That's a lot of money to spend for something that you are only interested in. Are you thinking of getting using certs to get into a CF job? What kind of CF jobs/companies are in your geographical area? And can you relocate to take a CF job?
  • YuckTheFankeesYuckTheFankees Posts: 1,281Member ■■■■■□□□□□
    Sorry I didn't go into further detail. I'm very interested in obtaining a CF job and I'm willing to relocate without a doubt. I live in the Boulder/Denver area. In the past 2 months or so, I've met a couple of awesome guys in the pentesting/ CF field in my area. One of the guys is moving to the East coast for a CF job and once he passes the background check, he's going to put my name in with the guy he has been interning with the past 18 months. The other guy said he could get me an interview with his company if I obtain a couple CF certs. So I have a chance to get a CF internship by the end of JAN, and maybe an actual job after the 1st quarter.

    With those opportunities presenting themselves, I definitely think obtaining CF certs is a good idea at this point. I'm leaning towards getting the EnCE then CCE (just because EnCE is more well known).
  • JDMurrayJDMurray Certification Invigilator Surf City, USAPosts: 11,309Admin Admin
    The other guy said he could get me an interview with his company if I obtain a couple CF certs. So I have a chance to get a CF internship by the end of JAN, and maybe an actual job after the 1st quarter.
    OK, well, a couple of things to consider are that CF certs are not quick to get if you don't already have the requisite CF work experience. The professional experience is not only a requirements of many CF certs, but it's the hands-on understanding that you need to pass the CF exams (both written and practical). Even certs that accept classroom work in lieu of professional experience (e.g., EnCE) will require weeks or months to complete because of the need to complete the classes first. Another problem is that you have never worked in CF before and really have no idea if you will like it. So make sure you know the details of what a job's duties and responsibilities are. Many subjects that are interesting to study as a hobby by yourself are not necessarily fun to do for a living with other people.
  • YuckTheFankeesYuckTheFankees Posts: 1,281Member ■■■■■□□□□□
    I've already started using FTK, WinHex, and other open source tools. Along with reading a great amount of books so far..

    http://www.amazon.com/Windows-Forensic-Analysis-Toolkit-Second/dp/1597494224/ref=sr_1_14?ie=UTF8&qid=1325549900&sr=8-14

    Amazon.com: Windows Registry Forensics: Advanced Digital Forensic Analysis of the Windows Registry (9781597495806): Harlan Carvey: Books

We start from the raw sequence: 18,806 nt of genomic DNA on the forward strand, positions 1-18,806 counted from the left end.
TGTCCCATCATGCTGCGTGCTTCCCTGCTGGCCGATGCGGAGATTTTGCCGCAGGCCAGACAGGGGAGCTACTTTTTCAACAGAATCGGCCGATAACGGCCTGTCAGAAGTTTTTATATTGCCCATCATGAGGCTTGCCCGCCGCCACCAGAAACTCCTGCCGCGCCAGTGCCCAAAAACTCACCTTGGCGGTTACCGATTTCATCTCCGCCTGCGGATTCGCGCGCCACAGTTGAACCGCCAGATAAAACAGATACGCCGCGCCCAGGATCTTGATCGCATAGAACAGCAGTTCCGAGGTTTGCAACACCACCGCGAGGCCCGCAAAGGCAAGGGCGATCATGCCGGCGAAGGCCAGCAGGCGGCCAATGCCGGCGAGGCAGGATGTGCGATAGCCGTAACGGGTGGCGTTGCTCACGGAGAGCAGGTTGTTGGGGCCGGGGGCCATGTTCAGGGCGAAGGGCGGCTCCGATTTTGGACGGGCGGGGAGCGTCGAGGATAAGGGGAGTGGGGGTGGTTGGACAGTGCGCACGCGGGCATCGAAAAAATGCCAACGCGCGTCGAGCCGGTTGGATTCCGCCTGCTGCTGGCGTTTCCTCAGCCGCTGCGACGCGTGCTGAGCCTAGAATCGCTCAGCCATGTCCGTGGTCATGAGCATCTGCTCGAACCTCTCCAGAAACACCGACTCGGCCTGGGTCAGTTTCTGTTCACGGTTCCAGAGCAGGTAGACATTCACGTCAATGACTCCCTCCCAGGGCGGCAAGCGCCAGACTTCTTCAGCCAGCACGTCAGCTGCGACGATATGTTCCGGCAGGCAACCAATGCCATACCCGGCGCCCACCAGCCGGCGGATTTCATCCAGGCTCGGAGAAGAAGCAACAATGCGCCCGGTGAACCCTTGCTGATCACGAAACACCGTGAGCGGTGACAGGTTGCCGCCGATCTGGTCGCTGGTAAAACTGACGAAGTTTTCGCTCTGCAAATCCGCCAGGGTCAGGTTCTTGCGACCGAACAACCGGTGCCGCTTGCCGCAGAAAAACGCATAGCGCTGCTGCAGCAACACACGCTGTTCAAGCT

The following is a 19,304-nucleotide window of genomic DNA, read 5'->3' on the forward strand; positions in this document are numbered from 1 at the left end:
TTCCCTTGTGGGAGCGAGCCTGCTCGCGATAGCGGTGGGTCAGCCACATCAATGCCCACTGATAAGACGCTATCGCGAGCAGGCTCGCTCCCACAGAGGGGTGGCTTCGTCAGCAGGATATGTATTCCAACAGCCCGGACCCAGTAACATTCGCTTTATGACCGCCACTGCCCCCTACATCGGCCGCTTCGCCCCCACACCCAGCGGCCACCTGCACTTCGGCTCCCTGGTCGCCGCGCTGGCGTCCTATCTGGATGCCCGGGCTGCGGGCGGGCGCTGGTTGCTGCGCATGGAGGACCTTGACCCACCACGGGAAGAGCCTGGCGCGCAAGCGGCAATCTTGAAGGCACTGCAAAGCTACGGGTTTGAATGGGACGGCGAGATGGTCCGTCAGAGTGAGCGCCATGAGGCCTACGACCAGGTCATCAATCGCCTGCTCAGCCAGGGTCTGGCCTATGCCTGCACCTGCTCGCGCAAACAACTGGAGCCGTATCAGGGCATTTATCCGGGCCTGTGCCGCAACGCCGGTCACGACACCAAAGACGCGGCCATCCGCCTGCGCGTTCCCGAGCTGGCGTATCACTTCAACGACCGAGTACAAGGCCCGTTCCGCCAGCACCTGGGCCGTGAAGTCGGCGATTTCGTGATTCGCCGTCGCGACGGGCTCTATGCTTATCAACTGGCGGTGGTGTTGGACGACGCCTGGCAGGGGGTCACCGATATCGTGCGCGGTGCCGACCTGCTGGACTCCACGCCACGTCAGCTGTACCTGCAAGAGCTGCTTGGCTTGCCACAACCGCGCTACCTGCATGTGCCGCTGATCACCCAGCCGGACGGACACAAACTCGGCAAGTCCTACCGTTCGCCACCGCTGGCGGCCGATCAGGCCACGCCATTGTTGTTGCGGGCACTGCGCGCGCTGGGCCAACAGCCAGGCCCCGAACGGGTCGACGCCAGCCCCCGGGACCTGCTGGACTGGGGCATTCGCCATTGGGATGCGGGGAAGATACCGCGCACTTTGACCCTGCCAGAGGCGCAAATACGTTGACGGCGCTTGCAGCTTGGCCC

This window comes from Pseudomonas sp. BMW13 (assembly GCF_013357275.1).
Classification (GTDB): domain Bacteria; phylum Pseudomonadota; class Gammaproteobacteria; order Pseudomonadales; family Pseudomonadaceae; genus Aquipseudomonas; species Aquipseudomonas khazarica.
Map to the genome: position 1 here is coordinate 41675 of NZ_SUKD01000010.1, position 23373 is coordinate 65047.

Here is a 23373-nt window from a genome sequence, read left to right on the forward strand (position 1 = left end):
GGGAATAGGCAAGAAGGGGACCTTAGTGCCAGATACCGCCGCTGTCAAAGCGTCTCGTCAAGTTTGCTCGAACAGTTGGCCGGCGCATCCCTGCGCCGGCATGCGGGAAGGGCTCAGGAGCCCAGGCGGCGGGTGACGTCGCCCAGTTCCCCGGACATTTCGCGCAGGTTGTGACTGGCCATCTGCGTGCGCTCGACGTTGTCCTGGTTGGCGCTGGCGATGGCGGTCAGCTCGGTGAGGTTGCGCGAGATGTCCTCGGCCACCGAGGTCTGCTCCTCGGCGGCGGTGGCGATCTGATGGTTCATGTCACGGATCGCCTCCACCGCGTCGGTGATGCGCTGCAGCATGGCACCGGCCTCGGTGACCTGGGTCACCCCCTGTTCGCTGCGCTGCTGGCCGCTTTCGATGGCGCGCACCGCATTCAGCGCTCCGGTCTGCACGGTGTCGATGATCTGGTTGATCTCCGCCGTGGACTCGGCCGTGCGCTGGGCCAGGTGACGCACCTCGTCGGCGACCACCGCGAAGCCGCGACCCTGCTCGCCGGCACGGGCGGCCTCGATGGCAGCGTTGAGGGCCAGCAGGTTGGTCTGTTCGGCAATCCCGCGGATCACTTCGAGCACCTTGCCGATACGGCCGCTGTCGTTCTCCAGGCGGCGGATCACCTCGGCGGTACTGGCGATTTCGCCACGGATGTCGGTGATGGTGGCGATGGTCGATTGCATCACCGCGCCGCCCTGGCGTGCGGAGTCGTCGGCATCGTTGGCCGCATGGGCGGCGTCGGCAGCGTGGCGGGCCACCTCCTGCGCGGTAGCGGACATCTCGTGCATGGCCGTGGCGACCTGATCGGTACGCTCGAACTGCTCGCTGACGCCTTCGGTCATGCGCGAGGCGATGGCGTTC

Amazon.com: Computer Forensics JumpStart (9780470931660): Michael G. Solomon, K Rudolph, Ed Tittel, Neil Broom, Diane Barrett: Books

    and half of http://www.amazon.com/System-Forensic-Analysis-Brian-Carrier/dp/0321268172/ref=pd_sim_b_2

    So I have been able to understand and learn a great amount of information in the past month or so. But you're right that I dont have any actual experience, so I dont know for sure if I'll like it....but I do know I zip through CF books because I find them very interesting.

    I'm most likely going to wait and see if I get the internship because if I do, Ill definitely spend the money on training. Even if I dont get the internship, I'll most likely try EnCase's computer forensic 1 course..just to see how it.
  • YuckTheFankeesYuckTheFankees Posts: 1,281Member ■■■■■□□□□□
    When you took the part 1 for EnCE...did you remember a lot of the stuff you learned from your actual class or did you have to use a lot of other resources? I know you said the EnCE book edition 2, was a helpful resource.
  • JDMurrayJDMurray Certification Invigilator Surf City, USAPosts: 11,309Admin Admin
    The classes I took were based largely on the book, so I would have to say both the book and the classes were useful for the written (online) exam. The classes were essential for me passing the practical exam, as I have no actual CF work experience to give me understanding of how to tackle (triage, analysis, report writing) the practical.
  • YuckTheFankeesYuckTheFankees Posts: 1,281Member ■■■■■□□□□□
    Did you take the EnCE exam just to widen your horizon's? or would you like to move over to the CF field?

    Since you didn't have CF experience, did you find the EnCE exam difficult?
  • JDMurrayJDMurray Certification Invigilator Surf City, USAPosts: 11,309Admin Admin
    Did you take the EnCE exam just to widen your horizon's? or would you like to move over to the CF field?